You might be able to leave prison before serving your entire sentence, and our experienced attorneys at The Law Offices of Saia & Piatt Inc. are here to assist you in getting out early.
Judicial release is a form of early release granted by your judge. When a judge grants judicial release, you are released from prison, the time remaining on your prison sentence is suspended, and you are required to serve between one and five years of community control (probation). After completing your specified duration of community control, both your previous prison sentence and further community control are terminated.
You are eligible for judicial release if you are serving a nonmandatory sentence or a sentence including both a mandatory and nonmandatory period. If you are eligible, you may initiate judicial release by filing a motion requesting a hearing with the court that sentenced you.
However, Ohio does not allow you to request a hearing whenever you want. Instead, Ohio requires you to file within a window of time specified by statute. That window depends on the length of your nonmandatory sentence and whether you have any mandatory sentences.
The following chart explains when an eligible person may request release:
|Length of nonmandatory sentence||First day you can file|
|Less than 2 years||You may file at any time after completing all mandatory sentences|
|More than 2 years and less than 5 years||You may file after serving all mandatory sentences and 180 days of your nonmandatory sentence|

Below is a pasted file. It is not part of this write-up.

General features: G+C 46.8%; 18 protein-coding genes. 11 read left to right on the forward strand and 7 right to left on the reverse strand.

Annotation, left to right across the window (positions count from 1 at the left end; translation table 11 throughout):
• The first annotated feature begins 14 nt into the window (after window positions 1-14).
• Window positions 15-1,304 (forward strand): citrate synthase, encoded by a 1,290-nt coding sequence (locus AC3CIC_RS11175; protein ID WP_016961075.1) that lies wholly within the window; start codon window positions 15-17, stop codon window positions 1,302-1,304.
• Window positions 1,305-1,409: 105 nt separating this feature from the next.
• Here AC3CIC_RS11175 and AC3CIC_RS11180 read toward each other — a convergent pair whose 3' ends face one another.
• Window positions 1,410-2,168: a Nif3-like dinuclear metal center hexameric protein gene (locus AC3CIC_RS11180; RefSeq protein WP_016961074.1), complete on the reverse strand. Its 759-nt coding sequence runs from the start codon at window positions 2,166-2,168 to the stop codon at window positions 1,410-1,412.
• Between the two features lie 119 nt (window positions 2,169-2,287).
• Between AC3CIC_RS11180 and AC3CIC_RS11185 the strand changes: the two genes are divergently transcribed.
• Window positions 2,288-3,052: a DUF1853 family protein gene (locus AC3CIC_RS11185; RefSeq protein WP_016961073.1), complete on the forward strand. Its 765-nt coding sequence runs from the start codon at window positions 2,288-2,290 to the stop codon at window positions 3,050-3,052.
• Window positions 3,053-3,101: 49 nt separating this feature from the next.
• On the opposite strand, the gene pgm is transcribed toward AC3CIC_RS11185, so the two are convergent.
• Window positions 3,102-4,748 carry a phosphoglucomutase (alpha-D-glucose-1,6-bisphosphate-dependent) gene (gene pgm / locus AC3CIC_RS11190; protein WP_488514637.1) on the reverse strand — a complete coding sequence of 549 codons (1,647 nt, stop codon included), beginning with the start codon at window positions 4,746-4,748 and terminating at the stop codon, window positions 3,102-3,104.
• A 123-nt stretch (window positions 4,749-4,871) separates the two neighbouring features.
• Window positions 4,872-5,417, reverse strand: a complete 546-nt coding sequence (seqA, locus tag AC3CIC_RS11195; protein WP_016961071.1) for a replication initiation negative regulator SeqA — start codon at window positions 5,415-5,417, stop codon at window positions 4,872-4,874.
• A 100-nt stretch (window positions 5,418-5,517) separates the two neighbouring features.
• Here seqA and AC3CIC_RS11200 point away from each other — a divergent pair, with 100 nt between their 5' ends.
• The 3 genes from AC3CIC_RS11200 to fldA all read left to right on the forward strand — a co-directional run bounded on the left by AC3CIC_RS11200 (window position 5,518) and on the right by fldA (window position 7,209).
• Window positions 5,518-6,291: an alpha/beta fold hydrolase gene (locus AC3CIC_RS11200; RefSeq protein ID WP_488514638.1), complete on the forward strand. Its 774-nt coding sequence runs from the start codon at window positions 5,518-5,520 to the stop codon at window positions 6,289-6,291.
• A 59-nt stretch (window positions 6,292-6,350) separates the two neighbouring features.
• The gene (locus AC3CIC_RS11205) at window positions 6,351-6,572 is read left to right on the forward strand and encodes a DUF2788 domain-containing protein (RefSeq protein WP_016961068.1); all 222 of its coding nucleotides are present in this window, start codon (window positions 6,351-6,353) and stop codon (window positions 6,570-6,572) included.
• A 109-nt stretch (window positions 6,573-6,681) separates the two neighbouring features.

|Exactly 5 years||You may file after serving all mandatory sentences and 4 years of your nonmandatory sentence|
|More than 5 years and less than 10 years||You may file after serving all mandatory sentences and 5 years of your nonmandatory sentence|
|10 years or more||You may file after serving all mandatory sentences and 50% of your nonmandatory sentence|
The court may grant or deny your motion for a hearing. If the court grants your motion, you appear before the court and present your arguments in favor of early release. The judge determines if your release should be granted.
If the court denies your request without a hearing, future requests may be made. If the court denies your release at a hearing, judicial release cannot be granted in the future.
Because you may only get one chance to obtain judicial release, we strongly suggest you hire a knowledgeable attorney to help you through the process and ensure your best chances of success. Our attorneys at The Law Offices of Saia & Piatt Inc. will advise you throughout the process, file your motion on the earliest date permissible, and present evidence and arguments in favor of your release at your hearing.